When it comes to producing their products, jewelry brands should take a look at who they are partnering with. Customers care about the merchandise they are buying and where it comes from, and they take that extra step to make sure there are no child labor law violations. Be sure the employees are also treated well and are surrounded by ethical working conditions. 

3. Utilize Eco-Friendly Packaging

“One thing Sterling Forever is doing to make our packaging more eco-friendly is by eliminating all plastic,” Cooke said. “In the jewelry industry, this is not particularly easy or economical, but we are making great strides in reducing our carbon footprint. We are using fewer poly bags, a very common item used in the jewelry industry, we have eliminated plastic carding and transitioned to paper only, and we have eliminated bubble wrap and switched to eco-friendly crinkle paper.” 

4. Ethical Jewelry Certifications

Another way to prevent greenwashing is to ensure that the companies you purchase your jewelry from actually offer sustainable jewelry, which can be done through ethical jewelry certifications. Here is a list of certifications that you can be on the lookout for: 

  • Fairtrade.
    Fairtrade Certified Gold is the world’s first ethical certification system for gold. When buying Fairtrade Gold jewelry, you can be sure that you are supporting small-scale miners who treat their employers fairly. These miners also protect the environment and make life better for themselves and their communities.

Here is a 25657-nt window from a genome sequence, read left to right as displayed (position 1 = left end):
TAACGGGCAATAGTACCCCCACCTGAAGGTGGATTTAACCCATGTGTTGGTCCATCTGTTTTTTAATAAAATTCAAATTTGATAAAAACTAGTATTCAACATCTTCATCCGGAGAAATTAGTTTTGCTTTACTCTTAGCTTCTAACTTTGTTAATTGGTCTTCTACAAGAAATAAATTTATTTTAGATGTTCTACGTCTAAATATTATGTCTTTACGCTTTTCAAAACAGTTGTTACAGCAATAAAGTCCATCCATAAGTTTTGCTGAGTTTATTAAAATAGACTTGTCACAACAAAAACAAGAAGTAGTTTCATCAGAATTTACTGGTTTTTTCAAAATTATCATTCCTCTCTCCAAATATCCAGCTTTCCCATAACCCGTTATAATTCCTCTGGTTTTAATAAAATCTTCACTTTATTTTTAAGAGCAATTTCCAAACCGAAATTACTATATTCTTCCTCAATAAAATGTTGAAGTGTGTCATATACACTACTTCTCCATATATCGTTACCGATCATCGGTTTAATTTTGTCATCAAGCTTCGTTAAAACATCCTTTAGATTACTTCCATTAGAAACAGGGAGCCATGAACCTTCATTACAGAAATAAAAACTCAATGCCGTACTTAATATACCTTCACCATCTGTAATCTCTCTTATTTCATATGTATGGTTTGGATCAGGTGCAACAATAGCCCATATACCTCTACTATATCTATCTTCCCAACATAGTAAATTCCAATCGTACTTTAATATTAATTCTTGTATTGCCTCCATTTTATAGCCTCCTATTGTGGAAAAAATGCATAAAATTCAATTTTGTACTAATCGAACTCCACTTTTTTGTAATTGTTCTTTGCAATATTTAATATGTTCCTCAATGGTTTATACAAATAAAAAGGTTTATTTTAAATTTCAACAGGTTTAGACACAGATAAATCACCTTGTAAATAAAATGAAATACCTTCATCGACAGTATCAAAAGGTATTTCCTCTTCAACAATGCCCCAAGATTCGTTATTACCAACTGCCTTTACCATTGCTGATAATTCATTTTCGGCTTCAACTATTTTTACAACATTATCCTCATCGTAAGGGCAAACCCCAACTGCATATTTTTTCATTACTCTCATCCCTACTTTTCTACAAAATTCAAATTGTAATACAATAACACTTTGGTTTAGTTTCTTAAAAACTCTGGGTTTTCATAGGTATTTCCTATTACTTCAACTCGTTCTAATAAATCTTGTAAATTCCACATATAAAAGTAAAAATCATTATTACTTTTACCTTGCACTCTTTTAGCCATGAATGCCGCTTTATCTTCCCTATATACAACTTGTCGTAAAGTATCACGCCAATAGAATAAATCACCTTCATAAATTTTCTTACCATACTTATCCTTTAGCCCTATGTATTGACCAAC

• The Kimberley Process.
    The Kimberley Process is an international certification scheme and regulates the trade of rough diamonds. They aim to prevent the flow of conflict diamonds and also regulate the legitimate trade in rough diamonds. The certification scheme outlines the rules that govern the trade of rough diamonds, and there is currently a set of minimum requirements that each participant must meet. 
  • Responsible Jewellery Council.
    The Responsible Jewellery Council (RJC) is the world’s leading standard-setting organization for jewelry, as well as the watch industry. They believe that a responsible business is a good business, with no harm caused to people or the planet. The RJC Code of Practices is the global standard for the responsible and ethical jewelry and watch industry. They focus on the business ethics of a company, as well as responsible supply chains, and cover all the primary minerals and metals which are used in the manufacturing of jewelry.